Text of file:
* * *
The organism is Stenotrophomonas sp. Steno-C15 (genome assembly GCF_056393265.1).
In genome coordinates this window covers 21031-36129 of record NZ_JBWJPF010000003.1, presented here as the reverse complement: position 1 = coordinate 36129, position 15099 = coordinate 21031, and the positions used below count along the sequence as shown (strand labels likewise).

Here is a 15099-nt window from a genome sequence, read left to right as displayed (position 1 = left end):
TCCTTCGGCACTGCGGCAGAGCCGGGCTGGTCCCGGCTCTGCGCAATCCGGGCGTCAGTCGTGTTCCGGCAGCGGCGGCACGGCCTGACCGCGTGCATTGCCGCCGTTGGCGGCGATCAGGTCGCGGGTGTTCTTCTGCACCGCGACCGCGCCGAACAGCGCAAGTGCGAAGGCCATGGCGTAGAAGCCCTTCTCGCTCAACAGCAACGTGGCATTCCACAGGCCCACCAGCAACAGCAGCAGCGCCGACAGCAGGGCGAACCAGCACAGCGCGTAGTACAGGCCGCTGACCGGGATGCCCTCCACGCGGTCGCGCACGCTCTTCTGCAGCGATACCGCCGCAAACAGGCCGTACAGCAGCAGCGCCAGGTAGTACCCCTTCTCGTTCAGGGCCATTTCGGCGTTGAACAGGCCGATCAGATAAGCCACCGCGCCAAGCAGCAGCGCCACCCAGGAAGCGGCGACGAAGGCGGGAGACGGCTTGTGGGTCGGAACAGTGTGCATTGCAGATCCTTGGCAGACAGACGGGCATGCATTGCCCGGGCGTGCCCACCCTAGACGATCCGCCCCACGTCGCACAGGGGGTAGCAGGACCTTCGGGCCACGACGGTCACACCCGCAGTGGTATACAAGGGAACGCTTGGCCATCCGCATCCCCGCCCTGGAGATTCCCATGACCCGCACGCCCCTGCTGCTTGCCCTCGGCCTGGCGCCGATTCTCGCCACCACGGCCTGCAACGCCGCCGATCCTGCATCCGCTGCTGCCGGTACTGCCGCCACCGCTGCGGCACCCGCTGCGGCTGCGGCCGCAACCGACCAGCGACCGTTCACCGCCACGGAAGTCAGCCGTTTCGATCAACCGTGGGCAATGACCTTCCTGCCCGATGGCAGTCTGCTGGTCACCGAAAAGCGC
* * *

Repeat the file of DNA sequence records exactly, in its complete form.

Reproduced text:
The organism is Stenotrophomonas sp. Steno-C15 (genome assembly GCF_056393265.1).
In genome coordinates this window covers 21031-36129 of record NZ_JBWJPF010000003.1, presented here as the reverse complement: position 1 = coordinate 36129, position 15099 = coordinate 21031, and the positions used below count along the sequence as shown (strand labels likewise).

Here is a 15099-nt window from a genome sequence, read left to right as displayed (position 1 = left end):
TCCTTCGGCACTGCGGCAGAGCCGGGCTGGTCCCGGCTCTGCGCAATCCGGGCGTCAGTCGTGTTCCGGCAGCGGCGGCACGGCCTGACCGCGTGCATTGCCGCCGTTGGCGGCGATCAGGTCGCGGGTGTTCTTCTGCACCGCGACCGCGCCGAACAGCGCAAGTGCGAAGGCCATGGCGTAGAAGCCCTTCTCGCTCAACAGCAACGTGGCATTCCACAGGCCCACCAGCAACAGCAGCAGCGCCGACAGCAGGGCGAACCAGCACAGCGCGTAGTACAGGCCGCTGACCGGGATGCCCTCCACGCGGTCGCGCACGCTCTTCTGCAGCGATACCGCCGCAAACAGGCCGTACAGCAGCAGCGCCAGGTAGTACCCCTTCTCGTTCAGGGCCATTTCGGCGTTGAACAGGCCGATCAGATAAGCCACCGCGCCAAGCAGCAGCGCCACCCAGGAAGCGGCGACGAAGGCGGGAGACGGCTTGTGGGTCGGAACAGTGTGCATTGCAGATCCTTGGCAGACAGACGGGCATGCATTGCCCGGGCGTGCCCACCCTAGACGATCCGCCCCACGTCGCACAGGGGGTAGCAGGACCTTCGGGCCACGACGGTCACACCCGCAGTGGTATACAAGGGAACGCTTGGCCATCCGCATCCCCGCCCTGGAGATTCCCATGACCCGCACGCCCCTGCTGCTTGCCCTCGGCCTGGCGCCGATTCTCGCCACCACGGCCTGCAACGCCGCCGATCCTGCATCCGCTGCTGCCGGTACTGCCGCCACCGCTGCGGCACCCGCTGCGGCTGCGGCCGCAACCGACCAGCGACCGTTCACCGCCACGGAAGTCAGCCGTTTCGATCAACCGTGGGCAATGACCTTCCTGCCCGATGGCAGTCTGCTGGTCACCGAAAAGCGC